Prisoners of Geography: Ten Maps that will tell you everything you need to know about Global Politics
Elliot and Thompson Limited, 2015
Marshall’s first book covers a somewhat less explored area of world politics, that being the role that geography plays in world affairs. Throughout the chapters, Marshall discusses various areas of the world and the ways in which geography has shaped-and continues to shape-major world events. Some of the chapters cover fields often ignored in global politics such as the Arctic and the author does a good job of answering some questions about the world like how the US became a great power and why Russia annexed Crimea.
However, many of the answers tend to be simplified and the author often downplays the role of other factors. The chapter on the middle east, for example, is a poor attempt to explain an extremely complex region in 36 pages, and in doing so promotes a rather western view without much nuance, although this is true throughout the whole book to a lesser extent. The author also fails completely to address Oceania, a region that would have been perfect for this book and would have been interesting to see his take on a seldom discussed area.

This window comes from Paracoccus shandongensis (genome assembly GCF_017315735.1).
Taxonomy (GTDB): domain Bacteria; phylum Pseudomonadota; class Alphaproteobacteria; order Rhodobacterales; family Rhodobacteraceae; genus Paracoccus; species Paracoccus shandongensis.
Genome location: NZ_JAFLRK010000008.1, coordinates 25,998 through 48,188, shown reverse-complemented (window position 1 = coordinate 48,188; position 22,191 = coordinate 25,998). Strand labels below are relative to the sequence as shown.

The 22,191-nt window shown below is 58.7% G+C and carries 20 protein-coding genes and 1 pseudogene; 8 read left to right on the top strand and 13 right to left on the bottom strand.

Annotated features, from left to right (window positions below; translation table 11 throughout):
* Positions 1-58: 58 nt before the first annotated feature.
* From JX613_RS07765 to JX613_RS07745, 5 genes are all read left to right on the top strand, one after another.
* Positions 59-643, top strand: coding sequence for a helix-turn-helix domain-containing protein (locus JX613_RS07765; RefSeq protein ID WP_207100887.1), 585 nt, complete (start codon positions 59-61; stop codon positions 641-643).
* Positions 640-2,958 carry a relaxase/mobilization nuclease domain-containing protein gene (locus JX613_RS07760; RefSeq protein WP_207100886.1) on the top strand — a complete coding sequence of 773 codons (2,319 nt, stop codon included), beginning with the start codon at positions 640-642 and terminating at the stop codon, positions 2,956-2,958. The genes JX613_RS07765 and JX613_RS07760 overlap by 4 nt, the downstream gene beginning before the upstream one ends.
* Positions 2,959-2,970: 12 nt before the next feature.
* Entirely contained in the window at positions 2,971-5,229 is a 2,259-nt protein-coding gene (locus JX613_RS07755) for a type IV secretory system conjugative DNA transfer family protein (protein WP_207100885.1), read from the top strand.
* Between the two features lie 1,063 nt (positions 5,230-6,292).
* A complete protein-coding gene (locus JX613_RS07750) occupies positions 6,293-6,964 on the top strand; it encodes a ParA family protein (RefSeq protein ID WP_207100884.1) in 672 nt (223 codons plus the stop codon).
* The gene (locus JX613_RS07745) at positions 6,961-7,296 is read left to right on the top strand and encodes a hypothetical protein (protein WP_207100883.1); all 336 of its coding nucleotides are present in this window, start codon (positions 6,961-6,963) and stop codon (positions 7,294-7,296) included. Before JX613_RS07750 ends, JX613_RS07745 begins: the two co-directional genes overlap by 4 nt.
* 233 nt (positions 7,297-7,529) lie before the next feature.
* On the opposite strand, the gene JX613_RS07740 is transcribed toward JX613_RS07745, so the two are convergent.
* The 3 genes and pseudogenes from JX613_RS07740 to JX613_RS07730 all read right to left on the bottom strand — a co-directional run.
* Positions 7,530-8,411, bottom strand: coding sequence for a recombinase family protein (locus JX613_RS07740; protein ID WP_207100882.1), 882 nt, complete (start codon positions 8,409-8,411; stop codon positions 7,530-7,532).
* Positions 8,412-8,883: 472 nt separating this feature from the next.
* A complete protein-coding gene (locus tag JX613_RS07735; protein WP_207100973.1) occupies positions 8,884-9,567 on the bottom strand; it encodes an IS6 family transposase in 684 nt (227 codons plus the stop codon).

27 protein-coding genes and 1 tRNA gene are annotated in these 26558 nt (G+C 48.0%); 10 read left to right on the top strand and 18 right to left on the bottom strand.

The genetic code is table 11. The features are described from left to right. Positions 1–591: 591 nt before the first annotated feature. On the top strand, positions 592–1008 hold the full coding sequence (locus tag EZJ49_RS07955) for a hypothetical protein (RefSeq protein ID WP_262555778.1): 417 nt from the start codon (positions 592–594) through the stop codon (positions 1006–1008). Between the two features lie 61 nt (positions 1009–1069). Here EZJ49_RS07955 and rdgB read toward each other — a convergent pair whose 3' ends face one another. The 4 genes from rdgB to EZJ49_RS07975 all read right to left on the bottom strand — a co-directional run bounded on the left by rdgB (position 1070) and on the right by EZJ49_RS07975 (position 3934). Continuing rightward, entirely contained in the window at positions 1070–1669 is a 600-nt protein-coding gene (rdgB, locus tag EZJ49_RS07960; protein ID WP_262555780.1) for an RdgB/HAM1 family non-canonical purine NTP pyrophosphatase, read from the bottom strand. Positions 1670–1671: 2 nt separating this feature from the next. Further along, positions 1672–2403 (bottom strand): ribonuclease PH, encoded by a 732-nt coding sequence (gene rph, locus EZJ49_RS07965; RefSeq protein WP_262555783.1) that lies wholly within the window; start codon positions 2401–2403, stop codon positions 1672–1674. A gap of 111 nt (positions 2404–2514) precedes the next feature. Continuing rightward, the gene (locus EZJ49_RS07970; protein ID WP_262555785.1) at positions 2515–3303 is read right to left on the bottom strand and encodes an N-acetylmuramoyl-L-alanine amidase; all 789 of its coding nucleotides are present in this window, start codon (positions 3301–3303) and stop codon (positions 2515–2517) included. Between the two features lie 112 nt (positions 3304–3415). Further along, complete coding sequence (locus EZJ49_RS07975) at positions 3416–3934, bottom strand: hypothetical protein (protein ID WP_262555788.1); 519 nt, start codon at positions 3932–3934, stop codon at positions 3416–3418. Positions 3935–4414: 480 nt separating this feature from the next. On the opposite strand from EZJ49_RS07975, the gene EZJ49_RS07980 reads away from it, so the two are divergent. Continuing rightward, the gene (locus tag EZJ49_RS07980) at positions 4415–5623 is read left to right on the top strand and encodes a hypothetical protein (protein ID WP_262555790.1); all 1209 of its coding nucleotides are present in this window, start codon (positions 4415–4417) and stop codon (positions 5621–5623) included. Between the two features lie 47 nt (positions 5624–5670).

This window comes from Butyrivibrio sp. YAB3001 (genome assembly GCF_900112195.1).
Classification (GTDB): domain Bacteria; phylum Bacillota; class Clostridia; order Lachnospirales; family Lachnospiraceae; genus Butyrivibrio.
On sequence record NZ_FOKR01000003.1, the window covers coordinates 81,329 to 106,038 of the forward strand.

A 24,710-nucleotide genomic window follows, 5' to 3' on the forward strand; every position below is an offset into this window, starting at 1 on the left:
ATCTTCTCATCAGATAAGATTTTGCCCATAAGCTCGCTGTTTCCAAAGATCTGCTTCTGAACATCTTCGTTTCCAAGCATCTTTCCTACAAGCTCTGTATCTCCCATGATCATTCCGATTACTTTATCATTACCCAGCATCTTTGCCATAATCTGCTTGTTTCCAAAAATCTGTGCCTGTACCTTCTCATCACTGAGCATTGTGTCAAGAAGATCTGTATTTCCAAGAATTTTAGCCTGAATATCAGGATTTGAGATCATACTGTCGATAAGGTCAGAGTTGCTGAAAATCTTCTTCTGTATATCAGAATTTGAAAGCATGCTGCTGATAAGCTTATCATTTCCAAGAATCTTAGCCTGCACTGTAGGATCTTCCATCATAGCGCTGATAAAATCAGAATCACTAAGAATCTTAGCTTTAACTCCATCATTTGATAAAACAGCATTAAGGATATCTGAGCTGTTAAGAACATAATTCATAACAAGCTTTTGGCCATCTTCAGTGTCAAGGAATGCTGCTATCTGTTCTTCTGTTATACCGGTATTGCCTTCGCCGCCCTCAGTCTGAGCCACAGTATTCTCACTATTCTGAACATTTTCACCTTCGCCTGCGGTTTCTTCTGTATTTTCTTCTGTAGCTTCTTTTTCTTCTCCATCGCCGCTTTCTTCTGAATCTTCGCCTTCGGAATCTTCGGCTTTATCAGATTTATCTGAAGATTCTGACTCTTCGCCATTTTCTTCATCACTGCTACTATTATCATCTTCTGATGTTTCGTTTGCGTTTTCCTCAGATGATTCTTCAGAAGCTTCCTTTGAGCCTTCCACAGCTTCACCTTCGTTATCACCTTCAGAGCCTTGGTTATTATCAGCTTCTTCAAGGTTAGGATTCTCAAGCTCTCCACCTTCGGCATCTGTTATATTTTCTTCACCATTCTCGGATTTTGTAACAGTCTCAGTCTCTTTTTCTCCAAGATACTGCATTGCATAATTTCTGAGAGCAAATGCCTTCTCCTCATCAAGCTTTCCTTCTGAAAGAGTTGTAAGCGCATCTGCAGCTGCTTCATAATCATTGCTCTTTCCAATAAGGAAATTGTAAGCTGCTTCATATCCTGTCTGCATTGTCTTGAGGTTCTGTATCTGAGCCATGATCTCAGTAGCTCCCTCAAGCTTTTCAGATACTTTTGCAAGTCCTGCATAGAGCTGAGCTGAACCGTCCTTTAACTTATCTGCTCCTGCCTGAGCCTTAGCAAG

Nevertheless, the book is a solid introduction to geopolitics for those with only limited knowledge and does discuss many areas of the so-called “global south” often rarely discussed in regular media, albeit with a western bias and a poor knowledge of their history. Anyone would do well to read the chapter on the Arctic and likewise to skip the chapter on the Middle East.
Overall, a good introductory read but for those with more knowledge on global politics and a more nuanced viewpoint, it may be disappointing and possibly irritating